Sexual Harassment: Frightening Women Everyday
When walking down the street towards your destination the last thing you would want to hear is derogative words coming out of a stranger’s mouth. Unfortunately, out of every three women at least two have received some form of sexual harassment from a man before. The sexual harassment can range from something as small as a couple of words shouted at you while you walk somewhere to something more dangerous like being followed home or even being assaulted.
A study done by two University of Connecticut researchers, Diane Quinn and Stephanie Chaudoir, suggests that not only does being sexually harassed harm a woman, but also witnessing it. Women who have been or have seen other women get sexually harassed tend to not trust strange men or their intentions. According to a survey done in 2014 by SSH (Stop Street Harassment) over 87 percent of women said they were the target of a sexist comment, and about 45 percent said they’ve been a target of a sexist comment in public at least 25 times in their life. Whether it’s being leered at or being followed home or even something as repulsive as witnessing some random stranger masturbating at or in front of you. As a woman, I don’t have to personally experience these situations for me to feel that they are unacceptable. No woman or man should ever be degraded or humiliated like that just because a someone has decided that they need to let us know how they feel.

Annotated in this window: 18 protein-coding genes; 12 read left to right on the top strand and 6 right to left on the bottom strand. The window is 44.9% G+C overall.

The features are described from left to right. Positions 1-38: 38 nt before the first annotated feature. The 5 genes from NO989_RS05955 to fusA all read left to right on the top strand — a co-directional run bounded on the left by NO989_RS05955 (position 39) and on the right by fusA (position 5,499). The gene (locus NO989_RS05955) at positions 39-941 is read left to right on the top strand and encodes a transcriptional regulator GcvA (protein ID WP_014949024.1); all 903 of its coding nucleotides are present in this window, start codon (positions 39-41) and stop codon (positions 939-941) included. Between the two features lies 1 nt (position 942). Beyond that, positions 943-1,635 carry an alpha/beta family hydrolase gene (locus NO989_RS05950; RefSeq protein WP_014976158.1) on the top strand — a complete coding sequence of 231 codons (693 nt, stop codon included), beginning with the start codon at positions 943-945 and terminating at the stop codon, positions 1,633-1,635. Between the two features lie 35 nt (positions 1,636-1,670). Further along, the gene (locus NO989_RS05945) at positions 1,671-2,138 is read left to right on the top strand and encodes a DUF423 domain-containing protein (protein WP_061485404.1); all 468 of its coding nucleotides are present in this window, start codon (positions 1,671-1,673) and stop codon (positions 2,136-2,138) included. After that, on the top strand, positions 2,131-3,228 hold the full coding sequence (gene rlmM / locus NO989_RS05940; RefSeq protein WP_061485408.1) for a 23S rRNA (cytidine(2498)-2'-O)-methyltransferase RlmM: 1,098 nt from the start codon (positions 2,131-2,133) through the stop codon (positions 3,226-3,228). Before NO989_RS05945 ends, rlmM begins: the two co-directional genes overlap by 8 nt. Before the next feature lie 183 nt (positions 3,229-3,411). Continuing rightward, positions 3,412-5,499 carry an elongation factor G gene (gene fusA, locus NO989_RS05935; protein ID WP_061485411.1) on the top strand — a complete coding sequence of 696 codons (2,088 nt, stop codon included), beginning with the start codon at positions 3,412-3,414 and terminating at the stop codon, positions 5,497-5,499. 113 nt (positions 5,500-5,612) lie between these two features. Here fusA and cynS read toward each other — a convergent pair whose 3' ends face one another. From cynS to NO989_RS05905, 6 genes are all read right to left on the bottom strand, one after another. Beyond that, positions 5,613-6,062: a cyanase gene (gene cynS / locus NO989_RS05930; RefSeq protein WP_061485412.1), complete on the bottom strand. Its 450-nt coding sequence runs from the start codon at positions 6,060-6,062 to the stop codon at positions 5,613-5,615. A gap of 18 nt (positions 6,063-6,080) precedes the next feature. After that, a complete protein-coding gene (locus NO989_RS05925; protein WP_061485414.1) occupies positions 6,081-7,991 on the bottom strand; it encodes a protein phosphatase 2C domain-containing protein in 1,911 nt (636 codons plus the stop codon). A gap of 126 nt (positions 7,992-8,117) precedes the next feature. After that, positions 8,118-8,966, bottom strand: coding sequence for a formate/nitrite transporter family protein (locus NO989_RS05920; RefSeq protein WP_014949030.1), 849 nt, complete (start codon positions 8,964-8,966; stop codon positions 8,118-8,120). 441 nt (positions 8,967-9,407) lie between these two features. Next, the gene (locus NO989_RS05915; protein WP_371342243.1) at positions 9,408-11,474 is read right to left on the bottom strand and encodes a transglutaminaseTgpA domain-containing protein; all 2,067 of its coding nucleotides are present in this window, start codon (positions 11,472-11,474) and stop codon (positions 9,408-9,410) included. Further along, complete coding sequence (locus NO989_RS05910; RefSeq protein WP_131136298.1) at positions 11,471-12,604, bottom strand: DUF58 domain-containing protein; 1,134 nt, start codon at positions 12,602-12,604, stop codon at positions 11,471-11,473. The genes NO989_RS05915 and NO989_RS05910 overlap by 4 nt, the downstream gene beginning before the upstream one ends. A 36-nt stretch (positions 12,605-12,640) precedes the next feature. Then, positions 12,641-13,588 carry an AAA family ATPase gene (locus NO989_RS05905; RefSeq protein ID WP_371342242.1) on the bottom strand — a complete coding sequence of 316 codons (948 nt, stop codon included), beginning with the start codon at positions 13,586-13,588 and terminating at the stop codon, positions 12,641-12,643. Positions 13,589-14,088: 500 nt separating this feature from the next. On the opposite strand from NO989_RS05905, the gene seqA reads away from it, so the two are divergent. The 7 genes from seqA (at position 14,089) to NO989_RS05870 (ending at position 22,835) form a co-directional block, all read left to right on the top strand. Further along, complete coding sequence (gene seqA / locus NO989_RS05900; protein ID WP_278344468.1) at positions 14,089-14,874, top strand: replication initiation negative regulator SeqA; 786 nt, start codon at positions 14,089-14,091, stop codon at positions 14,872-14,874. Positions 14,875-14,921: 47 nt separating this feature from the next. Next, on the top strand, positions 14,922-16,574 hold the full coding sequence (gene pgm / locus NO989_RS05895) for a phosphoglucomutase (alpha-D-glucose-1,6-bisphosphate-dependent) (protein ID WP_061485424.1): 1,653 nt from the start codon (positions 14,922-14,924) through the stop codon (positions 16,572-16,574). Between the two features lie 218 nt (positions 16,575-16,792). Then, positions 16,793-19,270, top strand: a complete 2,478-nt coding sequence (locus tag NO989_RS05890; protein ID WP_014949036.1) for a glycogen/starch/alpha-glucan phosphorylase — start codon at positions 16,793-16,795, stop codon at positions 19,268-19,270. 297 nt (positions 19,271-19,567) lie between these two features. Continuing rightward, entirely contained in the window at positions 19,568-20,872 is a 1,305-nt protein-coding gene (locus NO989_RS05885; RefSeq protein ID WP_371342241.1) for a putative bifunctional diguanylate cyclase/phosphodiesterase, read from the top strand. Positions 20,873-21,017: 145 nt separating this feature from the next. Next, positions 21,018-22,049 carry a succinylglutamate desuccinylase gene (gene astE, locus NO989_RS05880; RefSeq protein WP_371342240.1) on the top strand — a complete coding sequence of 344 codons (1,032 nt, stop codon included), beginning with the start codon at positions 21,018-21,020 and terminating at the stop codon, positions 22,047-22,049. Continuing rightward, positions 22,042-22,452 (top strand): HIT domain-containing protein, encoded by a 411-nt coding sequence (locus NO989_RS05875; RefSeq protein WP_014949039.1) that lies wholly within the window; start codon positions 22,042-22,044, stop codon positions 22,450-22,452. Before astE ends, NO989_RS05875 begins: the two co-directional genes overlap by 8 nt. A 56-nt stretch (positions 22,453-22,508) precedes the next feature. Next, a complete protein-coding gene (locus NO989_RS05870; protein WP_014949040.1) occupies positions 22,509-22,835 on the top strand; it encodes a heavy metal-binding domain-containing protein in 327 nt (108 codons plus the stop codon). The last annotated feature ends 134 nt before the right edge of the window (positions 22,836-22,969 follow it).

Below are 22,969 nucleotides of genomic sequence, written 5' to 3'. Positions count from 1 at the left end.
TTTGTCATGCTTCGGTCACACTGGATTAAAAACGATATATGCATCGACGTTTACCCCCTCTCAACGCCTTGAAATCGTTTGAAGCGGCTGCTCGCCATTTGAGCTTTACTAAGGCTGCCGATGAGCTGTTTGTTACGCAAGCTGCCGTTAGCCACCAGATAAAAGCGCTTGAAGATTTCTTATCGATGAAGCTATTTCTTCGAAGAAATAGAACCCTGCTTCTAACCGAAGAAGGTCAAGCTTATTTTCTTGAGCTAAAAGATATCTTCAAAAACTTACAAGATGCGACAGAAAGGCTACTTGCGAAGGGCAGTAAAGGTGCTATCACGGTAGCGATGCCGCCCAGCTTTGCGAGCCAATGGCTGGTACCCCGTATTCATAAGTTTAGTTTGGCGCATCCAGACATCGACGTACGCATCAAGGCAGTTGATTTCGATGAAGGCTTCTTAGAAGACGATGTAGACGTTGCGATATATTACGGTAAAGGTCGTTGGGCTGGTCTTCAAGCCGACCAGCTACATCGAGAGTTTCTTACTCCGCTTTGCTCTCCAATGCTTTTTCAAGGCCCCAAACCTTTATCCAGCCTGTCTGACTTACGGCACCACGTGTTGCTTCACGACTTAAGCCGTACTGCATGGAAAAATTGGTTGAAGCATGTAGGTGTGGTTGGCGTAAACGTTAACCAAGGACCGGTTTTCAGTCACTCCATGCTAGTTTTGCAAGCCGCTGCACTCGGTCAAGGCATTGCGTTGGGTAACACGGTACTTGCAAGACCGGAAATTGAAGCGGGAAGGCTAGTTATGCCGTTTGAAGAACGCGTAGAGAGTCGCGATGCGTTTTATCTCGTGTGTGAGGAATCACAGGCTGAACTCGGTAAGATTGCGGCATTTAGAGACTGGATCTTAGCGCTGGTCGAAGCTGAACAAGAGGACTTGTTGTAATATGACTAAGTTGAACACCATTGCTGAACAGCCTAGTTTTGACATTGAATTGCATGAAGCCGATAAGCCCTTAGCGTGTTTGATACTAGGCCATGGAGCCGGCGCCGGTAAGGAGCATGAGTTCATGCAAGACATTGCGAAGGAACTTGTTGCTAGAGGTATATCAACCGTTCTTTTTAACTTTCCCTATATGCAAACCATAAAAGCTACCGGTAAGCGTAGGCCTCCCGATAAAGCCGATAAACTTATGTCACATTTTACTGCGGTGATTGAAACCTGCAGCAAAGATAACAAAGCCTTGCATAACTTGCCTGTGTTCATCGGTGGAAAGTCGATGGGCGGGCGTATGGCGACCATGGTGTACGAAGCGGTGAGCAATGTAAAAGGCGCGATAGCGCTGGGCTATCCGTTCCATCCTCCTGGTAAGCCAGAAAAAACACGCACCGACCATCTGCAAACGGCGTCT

My biggest fear as a woman is not that I will get cat called in the middle of the street. My biggest fear as a woman is that at some point in my life someone will try to catch my attention in such a way, and my response will not be enough and will anger them enough to attack or follow me. We are taught growing up by society, men especially, that when a compliment is given you are almost obligated to show gratitude. That having a man go out of his way to show signs that he is interested in you sexually is something that we should appreciate and not run away from. Hollaback: a non-profit and movement to end harassment in public spaces took to the streets to show what woman go through in New York. Shoshana B. Roberts signed up for 10 hours of just walking through New York streets with a camera concentrated on her and two secret microphones hidden, picking up all the comments coming from men around her. In those ten hours, she was harassed 108 times. She was called names, stared at, followed, etc. Now, some people will try to argue that maybe she got that much attention because of what she was wearing, maybe even provoked the men. This beautiful young woman walked those ten hours without speaking to anyone and wearing a simple black tee shirt and dark jeans. She didn’t wear tight clothing, low cut shirts, or even leggings that accentuated the bottom half of her body. There is no reason or excuse for how those men felt it was appropriate to come up to her. There is no reason for why a young woman must be concerned about the comments that might be thrown her way.